For a design lover, CES can be a—how should we put this—challenging experience. Several hundred vendors from around the world fill not one, but two convention centers on the Las Vegas Strip with every gadget you can imagine—and a few you can’t.
Amazon Echo - Alexa
The inescapable trend this year was from a company that wasn't even officially at the show. Amazon's Alexa technology showed up everywhere, from cars, to TVs, to watches, to things that even looked and worked an awful lot like Amazon's own Echo devices. Following are some of the best new consumer Electronic products introduce during CES 2017 that took pleace in early January, 2017
For a design lover, CES can be a—how should we put this—challenging experience. Several hundred vendors from around the world fill not one, but two convention centers on the Las Vegas Strip with every gadget you can imagine—and a few you can’t. (Like, say, a dental floss dispenser with a microchip. Seriously.) The sheer quantity of stuff on show can make the search for compelling designs feel like hunting for an affordable cocktail at the Venetian. And yet, if you can look beyond the hoard of bright, plastic wearables, there’s some legitimately smart designs to be found. Here are the 10 most intriguing products from this year’s show.
Sevenhugs Smart Remote
With its new Smart Remote, Sevenhugs makes a cogent case for universal remotes. The gadget connects to a proprietary indoor positioning system that triangulates not only its location in space, but which of more than 25,000 connected devices it’s pointing at. Aim it at a lamp and it might pull up Hue’s app interface. Point it at your TV, and Roku’s UI will appear. That kind of contextual awareness could make a fragmented smarthome experience feel more simple and unified—and a little more like home.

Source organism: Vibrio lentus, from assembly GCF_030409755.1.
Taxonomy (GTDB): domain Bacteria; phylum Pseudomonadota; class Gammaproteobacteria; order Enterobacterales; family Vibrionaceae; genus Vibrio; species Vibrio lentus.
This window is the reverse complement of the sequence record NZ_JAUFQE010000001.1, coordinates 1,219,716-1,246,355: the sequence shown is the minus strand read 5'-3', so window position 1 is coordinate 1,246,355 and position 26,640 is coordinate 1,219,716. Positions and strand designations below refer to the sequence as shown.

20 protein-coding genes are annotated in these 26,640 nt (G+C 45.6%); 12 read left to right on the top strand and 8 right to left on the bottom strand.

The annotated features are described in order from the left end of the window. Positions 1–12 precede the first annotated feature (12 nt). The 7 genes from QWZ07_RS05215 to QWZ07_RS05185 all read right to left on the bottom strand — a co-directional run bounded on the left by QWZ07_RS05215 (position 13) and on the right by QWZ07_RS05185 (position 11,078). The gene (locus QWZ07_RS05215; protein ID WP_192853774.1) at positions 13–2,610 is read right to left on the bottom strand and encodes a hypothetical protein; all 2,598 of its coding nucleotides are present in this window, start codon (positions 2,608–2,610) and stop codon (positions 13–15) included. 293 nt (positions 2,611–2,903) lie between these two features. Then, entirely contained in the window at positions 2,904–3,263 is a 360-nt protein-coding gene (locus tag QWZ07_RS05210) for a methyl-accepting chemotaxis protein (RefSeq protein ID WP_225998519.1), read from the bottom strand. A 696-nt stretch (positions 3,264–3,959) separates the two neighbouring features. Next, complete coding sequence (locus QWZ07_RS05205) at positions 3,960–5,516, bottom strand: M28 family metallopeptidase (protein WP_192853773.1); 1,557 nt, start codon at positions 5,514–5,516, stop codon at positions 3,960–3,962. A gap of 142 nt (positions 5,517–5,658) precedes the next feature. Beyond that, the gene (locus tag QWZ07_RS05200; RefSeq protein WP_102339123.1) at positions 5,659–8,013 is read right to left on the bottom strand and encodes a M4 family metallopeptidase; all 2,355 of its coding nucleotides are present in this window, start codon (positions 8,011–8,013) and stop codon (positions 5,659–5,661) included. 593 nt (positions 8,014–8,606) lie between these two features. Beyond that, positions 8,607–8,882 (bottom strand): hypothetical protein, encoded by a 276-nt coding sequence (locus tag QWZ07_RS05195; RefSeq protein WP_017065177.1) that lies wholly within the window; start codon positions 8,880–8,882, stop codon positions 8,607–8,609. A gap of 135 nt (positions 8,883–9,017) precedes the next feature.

Using your laptop usually means you’re doing one of two things: Clicking a mouse or typing on a keyboard. Now, with the AirBar, you have another choice. The sleek gadget from Neonode attaches to the base of the 13-inch MacBook Air and emits an invisible light field over the screen, turning your laptop into a giant touchscreen. You can tap, swipe, pinch, and zoom like you would on your phone or tablet, all for a fraction of the price of a new device.
Lenovo Smart Home Assistant
Functionally, Lenovo’s new Smart Home Assistant is a carbon copy of the Amazon Echo. It uses Alexa’s cloud-based voice services to do things like play music, conduct web searches, and order more toilet paper. Its distinguishing feature: Looks. Lenovo’s three colorful speaker grills give it a serious leg up over Amazon’s stoic black cylinder.
Roli Blocks Lightpad
Roli, the company behind the multitouch Seaboard Rise keyboard, is back with a new and equally intriguing instrument. The Blocks Lightpad is a modular synth system that snaps together via magnets into a variety of configuration. But where it really shines is in its responsive pressure-sensitive controls, which translate the nuances of human touch into music in ways a knob never could.
LG's OLED W7 Television